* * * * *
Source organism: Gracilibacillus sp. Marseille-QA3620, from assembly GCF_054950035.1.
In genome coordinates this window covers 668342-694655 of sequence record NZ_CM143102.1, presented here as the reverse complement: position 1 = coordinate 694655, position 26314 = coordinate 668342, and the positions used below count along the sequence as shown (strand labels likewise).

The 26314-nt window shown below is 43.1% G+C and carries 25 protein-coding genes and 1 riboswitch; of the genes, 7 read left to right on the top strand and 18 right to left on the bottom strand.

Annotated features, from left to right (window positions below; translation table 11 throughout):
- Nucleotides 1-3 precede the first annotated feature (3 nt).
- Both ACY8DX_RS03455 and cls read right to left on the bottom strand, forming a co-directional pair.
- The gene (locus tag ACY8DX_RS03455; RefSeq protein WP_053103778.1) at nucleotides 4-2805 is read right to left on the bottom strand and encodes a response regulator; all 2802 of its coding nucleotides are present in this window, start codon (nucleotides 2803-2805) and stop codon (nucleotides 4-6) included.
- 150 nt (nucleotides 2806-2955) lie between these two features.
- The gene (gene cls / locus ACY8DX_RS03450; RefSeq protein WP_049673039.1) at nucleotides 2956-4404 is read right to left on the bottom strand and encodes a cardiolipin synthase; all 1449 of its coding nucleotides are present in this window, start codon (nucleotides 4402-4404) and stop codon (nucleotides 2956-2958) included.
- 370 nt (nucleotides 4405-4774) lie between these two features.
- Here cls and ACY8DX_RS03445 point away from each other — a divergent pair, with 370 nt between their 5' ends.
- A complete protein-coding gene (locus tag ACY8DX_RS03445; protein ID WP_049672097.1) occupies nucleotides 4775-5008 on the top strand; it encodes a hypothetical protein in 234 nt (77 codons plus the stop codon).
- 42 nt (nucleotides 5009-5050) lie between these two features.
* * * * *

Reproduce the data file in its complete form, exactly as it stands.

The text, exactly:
Source organism: Gracilibacillus sp. Marseille-QA3620, from assembly GCF_054950035.1.
In genome coordinates this window covers 668342-694655 of sequence record NZ_CM143102.1, presented here as the reverse complement: position 1 = coordinate 694655, position 26314 = coordinate 668342, and the positions used below count along the sequence as shown (strand labels likewise).

The 26314-nt window shown below is 43.1% G+C and carries 25 protein-coding genes and 1 riboswitch; of the genes, 7 read left to right on the top strand and 18 right to left on the bottom strand.

Annotated features, from left to right (window positions below; translation table 11 throughout):
- Nucleotides 1-3 precede the first annotated feature (3 nt).
- Both ACY8DX_RS03455 and cls read right to left on the bottom strand, forming a co-directional pair.
- The gene (locus tag ACY8DX_RS03455; RefSeq protein WP_053103778.1) at nucleotides 4-2805 is read right to left on the bottom strand and encodes a response regulator; all 2802 of its coding nucleotides are present in this window, start codon (nucleotides 2803-2805) and stop codon (nucleotides 4-6) included.
- 150 nt (nucleotides 2806-2955) lie between these two features.
- The gene (gene cls / locus ACY8DX_RS03450; RefSeq protein WP_049673039.1) at nucleotides 2956-4404 is read right to left on the bottom strand and encodes a cardiolipin synthase; all 1449 of its coding nucleotides are present in this window, start codon (nucleotides 4402-4404) and stop codon (nucleotides 2956-2958) included.
- 370 nt (nucleotides 4405-4774) lie between these two features.
- Here cls and ACY8DX_RS03445 point away from each other — a divergent pair, with 370 nt between their 5' ends.
- A complete protein-coding gene (locus tag ACY8DX_RS03445; protein ID WP_049672097.1) occupies nucleotides 4775-5008 on the top strand; it encodes a hypothetical protein in 234 nt (77 codons plus the stop codon).
- 42 nt (nucleotides 5009-5050) lie between these two features.